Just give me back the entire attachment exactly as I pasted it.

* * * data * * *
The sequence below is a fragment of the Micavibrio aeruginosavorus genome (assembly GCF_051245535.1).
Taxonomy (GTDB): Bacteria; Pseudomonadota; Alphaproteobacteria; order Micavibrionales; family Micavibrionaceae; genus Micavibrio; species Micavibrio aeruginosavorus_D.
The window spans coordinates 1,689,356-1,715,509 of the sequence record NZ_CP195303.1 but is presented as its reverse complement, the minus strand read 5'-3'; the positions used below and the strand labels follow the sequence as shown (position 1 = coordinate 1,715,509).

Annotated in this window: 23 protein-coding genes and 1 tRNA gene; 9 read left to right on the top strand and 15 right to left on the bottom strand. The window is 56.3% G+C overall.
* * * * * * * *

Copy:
The sequence below is a fragment of the Micavibrio aeruginosavorus genome (assembly GCF_051245535.1).
Taxonomy (GTDB): Bacteria; Pseudomonadota; Alphaproteobacteria; order Micavibrionales; family Micavibrionaceae; genus Micavibrio; species Micavibrio aeruginosavorus_D.
The window spans coordinates 1,689,356-1,715,509 of the sequence record NZ_CP195303.1 but is presented as its reverse complement, the minus strand read 5'-3'; the positions used below and the strand labels follow the sequence as shown (position 1 = coordinate 1,715,509).

Annotated in this window: 23 protein-coding genes and 1 tRNA gene; 9 read left to right on the top strand and 15 right to left on the bottom strand. The window is 56.3% G+C overall.